Gosden seeking Blue Riband Trial four-timer with Crossed Baton
Investec Blue Riband Trial (In Memory Of Anthony Cane) (Listed) | 1m2f | 3yo | RUK
Can Gosden continue his domination?
After a spell in the doldrums the only Classic trial over the Derby course, if not the trip, is in the midst of a stirring revival with John Gosden at its fore.
The introduction of a wildcard entry for the £1.5 million Investec Derby to the winner was designed to generate more support for the contest as a serious big-race audition.
But with Gosden’s buy-in the race has rallied anyway to secure Listed status this year on the back of the Newmarket trainer’s victories with Cloud Nine, So Mi Dar and Cracksman, Europe’s champion racehorse last year.
Cracksman became Gosden’s fifth winner in 11 years when he beat Permian by a head 12 months ago and the trainer is aiming for a sixth victory with Crossed Baton.
The Derby entry has won two of his three starts, the latest a defeat of Tigre Du Terre in a novice race at Kempton last month.
Teddy Grimthorpe, racing manager to owner Khalid Abdullah, said: “Crossed Baton has come out of his win at Kempton in good shape and has had a straight-forward time since that run.
“It was a nice performance last time out and this is another big step up. He’s been progressive in all three of his starts and his form has worked out strongly with Tigre Du Terre running a nice race at Newbury over the weekend.”
Or will the baton pass to Mark Johnston?
Mark Johnston’s Permian went on to win the Dante Stakes after his defeat by Cracksman and was then supplemented for the Derby.
However, no additional expenditure will be required to get Johnston’s latest challenger Dee Ex Bee into the Classic as he secured a free entry by claiming the wildcard also available to the winner of a conditions race run at Epsom last October.
Johnston’s son and assistant Charlie said: “It was always the plan to start him in a Derby Trial. Physically he’s not a horse who would scream out as an Epsom type, but he has course form so we have to be confident he’ll handle the track. He also has form on ground on the slow side, so he should go well.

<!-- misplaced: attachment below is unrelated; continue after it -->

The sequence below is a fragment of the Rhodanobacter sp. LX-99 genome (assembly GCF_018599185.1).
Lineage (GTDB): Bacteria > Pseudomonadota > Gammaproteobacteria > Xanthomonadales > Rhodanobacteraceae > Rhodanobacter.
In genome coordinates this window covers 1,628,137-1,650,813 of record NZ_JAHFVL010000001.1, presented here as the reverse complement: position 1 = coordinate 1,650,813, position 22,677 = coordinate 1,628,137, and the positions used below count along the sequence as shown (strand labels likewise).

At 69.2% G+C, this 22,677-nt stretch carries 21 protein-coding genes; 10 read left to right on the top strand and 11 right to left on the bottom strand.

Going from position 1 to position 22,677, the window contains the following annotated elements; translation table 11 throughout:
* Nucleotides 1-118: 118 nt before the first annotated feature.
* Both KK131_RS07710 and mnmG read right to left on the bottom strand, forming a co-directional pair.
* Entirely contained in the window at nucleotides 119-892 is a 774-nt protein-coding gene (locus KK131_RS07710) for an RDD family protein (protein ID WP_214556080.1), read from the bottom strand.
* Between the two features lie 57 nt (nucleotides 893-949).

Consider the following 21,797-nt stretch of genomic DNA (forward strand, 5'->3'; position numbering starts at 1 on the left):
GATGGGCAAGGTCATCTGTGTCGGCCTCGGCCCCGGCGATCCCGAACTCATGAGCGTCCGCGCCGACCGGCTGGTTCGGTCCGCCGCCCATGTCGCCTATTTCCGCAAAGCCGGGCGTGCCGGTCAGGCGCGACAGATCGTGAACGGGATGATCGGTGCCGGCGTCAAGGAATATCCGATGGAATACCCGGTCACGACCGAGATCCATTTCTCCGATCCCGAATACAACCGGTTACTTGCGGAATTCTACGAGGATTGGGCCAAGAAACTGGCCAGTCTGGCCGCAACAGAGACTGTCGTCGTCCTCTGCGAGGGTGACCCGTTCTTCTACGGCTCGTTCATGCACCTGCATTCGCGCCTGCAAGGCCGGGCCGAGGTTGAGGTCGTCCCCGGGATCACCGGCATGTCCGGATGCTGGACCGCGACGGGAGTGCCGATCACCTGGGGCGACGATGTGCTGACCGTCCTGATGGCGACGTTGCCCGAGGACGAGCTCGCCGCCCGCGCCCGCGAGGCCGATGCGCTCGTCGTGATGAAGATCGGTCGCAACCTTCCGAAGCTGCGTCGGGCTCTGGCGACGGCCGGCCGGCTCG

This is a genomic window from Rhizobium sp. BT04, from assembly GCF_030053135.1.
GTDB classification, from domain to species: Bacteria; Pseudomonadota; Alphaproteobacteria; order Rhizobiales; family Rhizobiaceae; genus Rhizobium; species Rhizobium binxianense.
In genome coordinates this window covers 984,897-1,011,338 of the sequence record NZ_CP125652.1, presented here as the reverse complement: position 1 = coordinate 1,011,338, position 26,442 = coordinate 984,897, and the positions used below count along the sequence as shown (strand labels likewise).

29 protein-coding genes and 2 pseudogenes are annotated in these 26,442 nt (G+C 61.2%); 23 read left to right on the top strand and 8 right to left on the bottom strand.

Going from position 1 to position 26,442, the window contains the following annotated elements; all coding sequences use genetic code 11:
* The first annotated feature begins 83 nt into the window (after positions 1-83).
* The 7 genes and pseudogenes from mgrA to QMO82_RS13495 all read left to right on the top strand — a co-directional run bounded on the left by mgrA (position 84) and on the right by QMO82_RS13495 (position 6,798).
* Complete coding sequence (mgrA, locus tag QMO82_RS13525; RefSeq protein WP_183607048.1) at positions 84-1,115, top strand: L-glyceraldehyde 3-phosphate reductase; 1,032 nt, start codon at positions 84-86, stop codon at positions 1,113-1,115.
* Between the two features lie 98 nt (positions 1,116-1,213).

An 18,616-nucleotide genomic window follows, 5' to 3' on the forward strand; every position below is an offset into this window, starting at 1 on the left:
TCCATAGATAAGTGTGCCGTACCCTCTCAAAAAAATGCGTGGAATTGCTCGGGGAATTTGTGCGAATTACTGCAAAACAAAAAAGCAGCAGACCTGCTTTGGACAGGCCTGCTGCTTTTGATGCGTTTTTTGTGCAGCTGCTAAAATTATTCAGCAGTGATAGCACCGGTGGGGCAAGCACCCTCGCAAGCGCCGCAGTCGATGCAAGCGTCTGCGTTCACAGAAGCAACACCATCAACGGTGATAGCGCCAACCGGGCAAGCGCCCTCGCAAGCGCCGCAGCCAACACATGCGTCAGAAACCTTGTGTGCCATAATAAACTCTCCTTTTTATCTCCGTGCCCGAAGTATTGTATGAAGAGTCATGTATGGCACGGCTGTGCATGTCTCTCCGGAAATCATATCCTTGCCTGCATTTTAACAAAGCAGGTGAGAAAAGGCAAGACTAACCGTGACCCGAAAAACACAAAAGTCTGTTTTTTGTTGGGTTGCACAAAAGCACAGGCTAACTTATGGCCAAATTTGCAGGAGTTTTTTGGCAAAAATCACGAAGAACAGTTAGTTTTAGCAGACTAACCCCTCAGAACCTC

“We liked him at two but we thought he was going to make a better three-year-old once stepped up in trip.”
Where do O’Brien duo sit among trainer’s Classic crop?
Such is the wealth of three-year-old talent at Ballydoyle that Aidan O’Brien has declared two runners – James Cook and Zabriskie – for a race the trainer is yet to win.
James Cook, the mount of Ryan Moore, is a brother to 2016 Arc winner Found, who finished second in the Coronation Cup on her sole appearance at Epsom.
Zabriskie, a colt by Frankel, has had wind surgery since finishing last in the Group 3 Autumn Stakes at Newmarket last October.
O’Brien, whose two previous runners in the race finished fourth, said: “They seem fine but are just ready to start and are going to come on a lot for the race. We’re running them to see how they might fit in to the general scheme of things.”
Can anyone grab a wildcard?
The last horse to use the wildcard from this race in the Derby was the William Haggas-trained Our Channel in 2014. Simpson and Technological are the two in Wednesday's line-up who are not entered in the colts’ Classic.
What they say
Ed Walker, trainer of Simpson
He had a frustrating two-year-old season when I felt he didn’t achieve what he was capable of. The ground should be ideal and his full-brother stayed ten furlongs.
George Margarson, trainer of Technological
I’d be happier if it was a mile and a half but going back on turf will benefit him, especially with a bit of juice in the ground. He’s a horse with a future and we’ve put him in here to see where he’s at.
William Haggas, trainer of My Lord And Master
He’s quite agile so the track shouldn’t hold any fears. He’s out of a Dalakhani mare so should be suited by the step up in trip and he goes with a bit of dig in the ground. The question we want to know is whether he’s good enough.